Inhibition of cellular growth and induction of apoptosis in pituitary adenoma cell lines by the protein kinase C inhibitor hypericin: potential therapeutic application

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✓ Protein kinase C (PKC) is an enzyme involved in the regulation of cellular growth, proliferation, and differentiation in a number of tissues including the anterior pituitary, in which it is also believed to play a role in hormone secretion. Protein kinase C activity and expression have been found to be greater in adenomatous pituitary cells than in normal human and rat pituitary cells and higher in invasive pituitary tumor cells than in noninvasive ones. Inhibition of PKC activity has been shown in a variety of tumor cells to inhibit growth in a dose-related fashion. The purpose of the current study was to determine whether hypericin, a potent inhibitor of PKC activity that may be administered clinically, alters the growth and proliferation in established pituitary adenoma lines and to determine if inhibition of PKC activity induces apoptosis, as reported in some other tumor cell types. Two established pituitary adenoma cell lines, AtT-20 and GH4C1, were treated with hypericin in tissue culture for defined periods following passage. Inhibition of growth was found to be dose dependent in all three cell lines in low micromolar concentrations of hypericin, as determined by viable cell counts, methylthiotetrazole assay, and [3H]thymidine uptake studies. Concentrations of hypericin as low as 100 nM also induced apoptosis in these established lines, whereas treatment of normal human fibroblasts with a concentration of 10 µM failed to induce apoptosis. The potential use of hypericin in the therapy of pituitary adenomas warrants additional in vitro investigations with the aim of later moving toward therapeutic trials in selected patients in whom surgical or medical therapy has failed.

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Address reprint requests to: William T. Couldwell, M.D., Ph.D., Trinity Medical Center, One Burdick Expressway West, Minot, North Dakota 58701.

© AANS, except where prohibited by US copyright law.

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    Graph displaying hypericin inhibition of protein kinase C (PKC) activity in the established pituitary adenoma cell line AtT-20. A marked inhibition of total PKC activity occurs in AtT-20 cells following incubation with 10 µM hypericin. The PKC activity units are expressed as nanomoles of adenosine triphosphate transferred per minute per milligram of protein.9 Measurements of total PKC activity obtained as early as 2 hours after treatment indicate significantly decreased PKC activity in the treated cultures. All values represent the mean of triplicate treated cultures plus the standard error of the mean. Asterisks indicate values significantly different from controls (one-way ANOVA, Duncan's multiple comparison; *p < 0.05).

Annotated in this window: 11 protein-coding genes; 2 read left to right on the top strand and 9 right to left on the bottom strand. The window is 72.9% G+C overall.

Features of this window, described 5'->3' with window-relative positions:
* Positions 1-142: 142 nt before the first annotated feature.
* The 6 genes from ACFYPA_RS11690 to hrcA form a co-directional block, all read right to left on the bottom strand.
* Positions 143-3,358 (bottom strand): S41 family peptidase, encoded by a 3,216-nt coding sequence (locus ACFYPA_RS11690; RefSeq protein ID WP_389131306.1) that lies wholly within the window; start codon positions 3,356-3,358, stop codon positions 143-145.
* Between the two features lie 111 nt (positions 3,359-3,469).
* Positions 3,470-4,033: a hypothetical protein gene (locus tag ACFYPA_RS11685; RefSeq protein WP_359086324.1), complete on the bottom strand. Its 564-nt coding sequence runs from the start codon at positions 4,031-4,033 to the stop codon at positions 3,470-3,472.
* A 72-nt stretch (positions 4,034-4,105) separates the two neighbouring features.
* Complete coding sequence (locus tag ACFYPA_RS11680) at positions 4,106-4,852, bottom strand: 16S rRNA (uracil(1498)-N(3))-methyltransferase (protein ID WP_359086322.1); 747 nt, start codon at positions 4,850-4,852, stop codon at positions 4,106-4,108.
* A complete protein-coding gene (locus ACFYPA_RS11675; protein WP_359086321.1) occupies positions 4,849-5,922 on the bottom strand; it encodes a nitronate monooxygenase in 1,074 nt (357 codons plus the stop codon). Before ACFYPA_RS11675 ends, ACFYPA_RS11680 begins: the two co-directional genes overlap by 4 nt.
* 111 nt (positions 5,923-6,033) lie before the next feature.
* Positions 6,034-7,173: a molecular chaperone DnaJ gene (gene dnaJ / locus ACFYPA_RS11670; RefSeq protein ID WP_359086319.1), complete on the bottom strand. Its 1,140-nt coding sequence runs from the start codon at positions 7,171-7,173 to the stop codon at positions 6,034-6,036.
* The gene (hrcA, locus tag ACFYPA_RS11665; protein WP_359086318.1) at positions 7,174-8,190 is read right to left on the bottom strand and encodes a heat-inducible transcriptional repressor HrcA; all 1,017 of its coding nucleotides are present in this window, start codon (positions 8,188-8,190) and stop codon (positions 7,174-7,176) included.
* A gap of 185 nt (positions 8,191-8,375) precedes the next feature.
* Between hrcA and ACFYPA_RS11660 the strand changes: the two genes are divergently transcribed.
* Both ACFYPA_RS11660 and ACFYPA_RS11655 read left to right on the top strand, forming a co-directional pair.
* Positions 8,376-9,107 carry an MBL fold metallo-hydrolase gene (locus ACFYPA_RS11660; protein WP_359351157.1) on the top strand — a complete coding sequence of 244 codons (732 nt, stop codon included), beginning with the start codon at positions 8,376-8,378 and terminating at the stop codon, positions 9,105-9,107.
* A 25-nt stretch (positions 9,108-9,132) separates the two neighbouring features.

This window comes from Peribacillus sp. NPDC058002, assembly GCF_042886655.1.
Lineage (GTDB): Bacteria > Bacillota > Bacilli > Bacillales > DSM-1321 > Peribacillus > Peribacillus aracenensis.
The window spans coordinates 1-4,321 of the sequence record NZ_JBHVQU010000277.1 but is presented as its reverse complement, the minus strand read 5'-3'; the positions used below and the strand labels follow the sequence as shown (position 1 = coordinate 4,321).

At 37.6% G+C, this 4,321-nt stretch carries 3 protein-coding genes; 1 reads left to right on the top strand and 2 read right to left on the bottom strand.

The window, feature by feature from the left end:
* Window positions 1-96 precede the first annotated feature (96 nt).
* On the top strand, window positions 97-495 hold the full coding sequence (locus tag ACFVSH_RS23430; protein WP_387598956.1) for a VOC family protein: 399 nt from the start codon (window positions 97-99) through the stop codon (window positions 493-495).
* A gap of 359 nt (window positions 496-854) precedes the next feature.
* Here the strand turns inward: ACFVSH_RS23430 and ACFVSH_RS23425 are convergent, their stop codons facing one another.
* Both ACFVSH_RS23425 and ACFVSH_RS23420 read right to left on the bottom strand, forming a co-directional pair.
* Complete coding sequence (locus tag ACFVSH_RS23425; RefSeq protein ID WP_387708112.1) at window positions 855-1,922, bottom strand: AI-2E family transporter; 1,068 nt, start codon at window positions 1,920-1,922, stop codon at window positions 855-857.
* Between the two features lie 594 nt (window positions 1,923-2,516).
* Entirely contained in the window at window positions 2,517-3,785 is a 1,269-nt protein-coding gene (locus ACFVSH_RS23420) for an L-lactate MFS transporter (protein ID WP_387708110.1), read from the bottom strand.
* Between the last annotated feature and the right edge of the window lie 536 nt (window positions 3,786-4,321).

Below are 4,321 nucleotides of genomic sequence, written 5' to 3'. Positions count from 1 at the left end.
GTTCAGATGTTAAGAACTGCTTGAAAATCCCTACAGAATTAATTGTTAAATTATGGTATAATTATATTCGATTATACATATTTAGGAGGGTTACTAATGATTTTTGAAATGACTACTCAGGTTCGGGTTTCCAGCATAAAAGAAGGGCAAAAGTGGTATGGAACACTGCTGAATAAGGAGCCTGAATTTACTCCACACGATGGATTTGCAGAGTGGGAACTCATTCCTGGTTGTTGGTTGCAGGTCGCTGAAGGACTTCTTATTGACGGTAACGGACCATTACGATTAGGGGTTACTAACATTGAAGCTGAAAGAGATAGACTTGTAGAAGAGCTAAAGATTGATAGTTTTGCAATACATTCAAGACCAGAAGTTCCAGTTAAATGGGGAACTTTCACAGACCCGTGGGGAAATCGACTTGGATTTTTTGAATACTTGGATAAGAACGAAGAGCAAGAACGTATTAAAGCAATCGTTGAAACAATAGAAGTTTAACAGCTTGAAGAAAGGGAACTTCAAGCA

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    Graphs showing hypericin inhibition of pituitary adenoma cell growth. Results of a methylthiotetrazole (MTT) assay indicate a dose-related decrease in the absorbance of AtT-20 cells (correlating with viable cell numbers) following administration of hypericin for a period of 3 (upper left) or 6 (upper center) days. The inhibition of growth was facilitated slightly by the longer incubation period. Similarly, the absorbance of GH4C1 cells decreased in a dose-related manner in the presence of hypericin for 4 days (upper right). All values represent the mean of quintuplicate wells + the standard error of the mean (SEM). Similar to the results of the MTT assay, cell viability, as determined by the trypan blue dye exclusion test, was decreased in cell cultures treated with increasing concentrations of hypericin in both AtT-20 (lower left) and GH4C1 cell lines (lower center). All values represent the mean of triplicate cultures + SEM. To complement the cell viability assays, [3H]thymidine uptake was determined in AtT-20 cells following incubation with hypericin for 72 hours (lower right). Thymidine uptake was inhibited significantly at doses of 1 µM hypericin and greater for this time period. All values represent the mean of quadruplicate wells + SEM. For all plots in Fig. 2, asterisks indicate values that are significantly different from controls (one-way ANOVA, Duncan's multiple comparison; *p< 0.05, **p < 0.01).

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    Ultraviolet fluorescence photographs obtained after agarose gel electrophoresis showing that hypericin induces apoptosis in established pituitary adenoma cell lines. Treatment of pituitary adenoma cells with hypericin and DNA isolation are described in Materials and Methods. The DNA that was isolated from the established adenoma cell lines AtT-20 and GH4C1 in the absence of hypericin (Lane Ø) and in the presence of varying concentrations of hypericin (values given in micromolar concentrations) were electrophoresed in 1.2% agarose and stained with ethidium bromide (upper and center gels). Note the presence of oligonucleosome-sized fragments, which produce a classic ladder pattern in the lanes containing DNA from treated cells at doses of 0.1 µM and higher (arrowheads). The human fibroblast control cell culture demonstrated no evidence of DNA fragmentation after treatment with 10 µM hypericin on either gel (Lane FIB). The sizes of oligonucleosomal fragments were determined by comparison to DNA size markers in Lane M. The DNA isolated from line AtT-20 at various time periods after addition of 10 µM hypericin indicates the presence of apoptosis after 24 and 72 hours of treatment (lower gel). No evident DNA fragmentation was seen at the 6-hour time period.

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